It is a current policy requirement of the SAPS CRC that a docket number and the fingerprints of a convicted person must be submitted to it in order for such criminal record to be registered, and therefore, if you are arrested and your fingerprints have been taken, and you are then convicted or pay an admission of guilt fine for any crime, no matter how serious or minor that crime may be regarded to be, you will incur a criminal record. Such a criminal record will endure forever, unless you apply to have it expunged after ten years or successfully appeal the conviction at some time prior to that.

Obviously, the best way to avoid incurring a criminal record is to simply always obey the law, however if you do happen to break the law then you must be fully aware of the consequences which will befall you before you make any decision on how to handle the matter.

You should never forget though that it is the duty of the State to prove its allegations, not of the accused to prove his or her innocence and this principle is adequately articulated and catered for in Section 35(3) of the Constitution of the Republic of South Africa, 1996. Furthermore, the provisions of the Criminal Procedure Act, 1977 (Act 51 of 1977) apply.

Whilst judicial officers (Magistrates and Judges) do have the discretion to allow a convicted person to pay the monetary penalty (fine) by means of a deferred fine, meaning that the fine can be paid off in installments, whether the fine is paid immediately or in installments will have no effect on the fact that a criminal record will be registered and will prevail against your name.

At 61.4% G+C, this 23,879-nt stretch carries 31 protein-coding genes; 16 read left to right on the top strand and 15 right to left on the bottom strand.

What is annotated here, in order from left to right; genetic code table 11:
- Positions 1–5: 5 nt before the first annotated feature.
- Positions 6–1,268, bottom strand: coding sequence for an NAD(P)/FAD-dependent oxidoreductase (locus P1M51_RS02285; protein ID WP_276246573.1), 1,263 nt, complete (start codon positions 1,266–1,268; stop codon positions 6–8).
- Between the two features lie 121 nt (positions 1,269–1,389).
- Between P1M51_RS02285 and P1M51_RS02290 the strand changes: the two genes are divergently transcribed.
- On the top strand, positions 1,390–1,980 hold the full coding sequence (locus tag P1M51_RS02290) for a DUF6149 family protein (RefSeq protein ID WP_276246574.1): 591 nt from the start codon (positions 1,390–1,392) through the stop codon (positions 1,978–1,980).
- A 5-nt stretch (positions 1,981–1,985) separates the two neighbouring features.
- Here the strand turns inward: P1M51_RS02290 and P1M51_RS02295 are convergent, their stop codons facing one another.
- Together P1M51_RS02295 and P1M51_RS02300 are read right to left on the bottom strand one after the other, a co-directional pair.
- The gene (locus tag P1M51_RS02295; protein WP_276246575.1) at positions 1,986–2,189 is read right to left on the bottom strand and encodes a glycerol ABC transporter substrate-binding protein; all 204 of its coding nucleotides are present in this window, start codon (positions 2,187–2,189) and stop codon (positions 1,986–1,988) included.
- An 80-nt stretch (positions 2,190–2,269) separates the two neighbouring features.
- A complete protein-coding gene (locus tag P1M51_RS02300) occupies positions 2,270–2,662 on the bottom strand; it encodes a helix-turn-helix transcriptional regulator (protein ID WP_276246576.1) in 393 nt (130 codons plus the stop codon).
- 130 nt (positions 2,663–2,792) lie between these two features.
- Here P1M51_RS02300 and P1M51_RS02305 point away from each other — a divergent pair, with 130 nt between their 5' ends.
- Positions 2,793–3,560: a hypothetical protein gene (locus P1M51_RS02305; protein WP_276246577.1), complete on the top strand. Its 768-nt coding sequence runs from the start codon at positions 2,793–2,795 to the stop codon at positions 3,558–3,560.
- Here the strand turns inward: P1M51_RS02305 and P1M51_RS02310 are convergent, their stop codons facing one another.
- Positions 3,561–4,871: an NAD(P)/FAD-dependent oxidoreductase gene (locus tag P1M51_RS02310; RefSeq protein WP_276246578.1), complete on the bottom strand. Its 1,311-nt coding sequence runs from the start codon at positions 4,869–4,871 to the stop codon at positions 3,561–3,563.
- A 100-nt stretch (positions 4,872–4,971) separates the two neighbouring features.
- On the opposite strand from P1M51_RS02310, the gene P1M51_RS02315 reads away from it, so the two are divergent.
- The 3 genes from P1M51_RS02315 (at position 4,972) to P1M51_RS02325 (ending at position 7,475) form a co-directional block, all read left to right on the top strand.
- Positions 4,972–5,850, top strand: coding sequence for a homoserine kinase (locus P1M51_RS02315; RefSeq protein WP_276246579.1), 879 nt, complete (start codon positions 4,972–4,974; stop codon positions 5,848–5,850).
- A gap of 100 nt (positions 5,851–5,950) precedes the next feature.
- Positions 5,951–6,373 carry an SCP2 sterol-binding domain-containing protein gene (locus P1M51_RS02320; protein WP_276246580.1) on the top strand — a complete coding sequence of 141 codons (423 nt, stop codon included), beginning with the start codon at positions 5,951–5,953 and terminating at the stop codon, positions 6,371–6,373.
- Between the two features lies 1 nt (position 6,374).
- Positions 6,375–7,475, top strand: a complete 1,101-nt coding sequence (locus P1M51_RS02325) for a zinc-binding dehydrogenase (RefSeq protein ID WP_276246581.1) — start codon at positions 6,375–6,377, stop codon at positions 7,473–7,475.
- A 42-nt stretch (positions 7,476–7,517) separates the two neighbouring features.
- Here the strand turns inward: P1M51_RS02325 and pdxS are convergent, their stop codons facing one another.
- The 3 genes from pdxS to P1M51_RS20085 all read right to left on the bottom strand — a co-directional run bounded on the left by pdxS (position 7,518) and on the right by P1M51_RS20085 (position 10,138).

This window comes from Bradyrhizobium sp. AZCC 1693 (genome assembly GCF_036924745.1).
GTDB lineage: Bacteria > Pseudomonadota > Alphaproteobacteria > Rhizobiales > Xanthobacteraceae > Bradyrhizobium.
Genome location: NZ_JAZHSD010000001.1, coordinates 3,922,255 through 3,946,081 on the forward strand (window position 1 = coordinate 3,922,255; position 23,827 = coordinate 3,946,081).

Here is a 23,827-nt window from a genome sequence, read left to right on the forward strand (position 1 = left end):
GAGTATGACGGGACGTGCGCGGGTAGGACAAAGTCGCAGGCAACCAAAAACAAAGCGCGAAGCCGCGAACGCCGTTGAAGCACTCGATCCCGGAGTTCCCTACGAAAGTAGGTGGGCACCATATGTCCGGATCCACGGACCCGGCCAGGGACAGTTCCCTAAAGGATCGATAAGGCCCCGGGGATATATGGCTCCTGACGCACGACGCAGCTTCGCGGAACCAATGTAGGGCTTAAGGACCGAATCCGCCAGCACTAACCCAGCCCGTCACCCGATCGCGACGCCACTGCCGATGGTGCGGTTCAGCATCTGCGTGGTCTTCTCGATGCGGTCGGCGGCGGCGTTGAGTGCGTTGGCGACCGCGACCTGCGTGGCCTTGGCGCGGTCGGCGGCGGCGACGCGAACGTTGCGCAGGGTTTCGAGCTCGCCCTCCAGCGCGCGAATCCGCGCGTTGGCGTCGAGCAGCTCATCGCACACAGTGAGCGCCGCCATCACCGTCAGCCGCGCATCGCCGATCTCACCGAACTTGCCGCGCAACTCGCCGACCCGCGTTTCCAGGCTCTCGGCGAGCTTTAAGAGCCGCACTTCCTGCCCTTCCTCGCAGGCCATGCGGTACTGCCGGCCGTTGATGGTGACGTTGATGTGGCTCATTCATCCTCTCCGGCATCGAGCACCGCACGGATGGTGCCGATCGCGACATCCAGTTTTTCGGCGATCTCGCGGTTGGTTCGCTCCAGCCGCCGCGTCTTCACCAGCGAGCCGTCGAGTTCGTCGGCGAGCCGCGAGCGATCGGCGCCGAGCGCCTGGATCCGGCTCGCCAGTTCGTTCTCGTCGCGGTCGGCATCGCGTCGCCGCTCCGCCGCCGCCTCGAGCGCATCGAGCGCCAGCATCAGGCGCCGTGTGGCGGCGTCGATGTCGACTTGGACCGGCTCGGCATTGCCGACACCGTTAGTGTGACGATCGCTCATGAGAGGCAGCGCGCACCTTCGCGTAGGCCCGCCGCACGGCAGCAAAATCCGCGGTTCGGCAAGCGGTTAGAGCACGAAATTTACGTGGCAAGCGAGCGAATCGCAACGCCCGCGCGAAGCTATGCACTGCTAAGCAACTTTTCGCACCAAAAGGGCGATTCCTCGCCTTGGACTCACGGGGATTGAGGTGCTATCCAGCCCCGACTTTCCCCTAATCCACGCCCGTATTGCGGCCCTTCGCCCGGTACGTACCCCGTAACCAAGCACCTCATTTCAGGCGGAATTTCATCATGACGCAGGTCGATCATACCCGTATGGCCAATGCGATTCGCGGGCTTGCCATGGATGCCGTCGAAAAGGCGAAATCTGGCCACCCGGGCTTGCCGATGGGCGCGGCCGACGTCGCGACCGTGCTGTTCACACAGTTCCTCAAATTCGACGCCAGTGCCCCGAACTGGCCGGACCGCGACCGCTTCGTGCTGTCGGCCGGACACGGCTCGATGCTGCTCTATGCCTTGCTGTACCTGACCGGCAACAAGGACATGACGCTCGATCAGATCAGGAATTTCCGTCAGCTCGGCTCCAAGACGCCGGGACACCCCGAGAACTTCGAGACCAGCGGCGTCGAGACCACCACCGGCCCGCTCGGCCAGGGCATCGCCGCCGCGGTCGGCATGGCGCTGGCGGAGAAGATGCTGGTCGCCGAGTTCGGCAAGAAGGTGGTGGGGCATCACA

There is an old adage that goes “a lawyer who represents himself has a fool for a client” and it must follow that if you are not a lawyer but still choose to represent yourself in a criminal matter, you are placing yourself at a severe disadvantage. As alluded to earlier, it is for the State to prove your guilt in a criminal trial and not for you to prove your innocence.

Not that long ago, both, Julius Malema and Zwelinzima Vavi proved that just because they were arrested for allegedly excessively high speeds, does not mean that the State could prove that they were guilty. It’s all well and good that some people have suggested that this arose out of the political nature of these individuals and/or out of legal technicalities”, but one must remember that the measurement of speed is a highly technical matter and therefore is subject to technical rules and issues.

Admittedly, not everyone has the money to splash out on expensive lawyers, but the decision of whether or not you wish to engage the services of a lawyer to represent you in a criminal matter cannot be made solely on your current ability to afford to engage a lawyer, but must also consider the financial impact which incurring a criminal record will have on you, if you are convicted.

But what if you know that you are guilty and want to minimise the time you need to appear in court?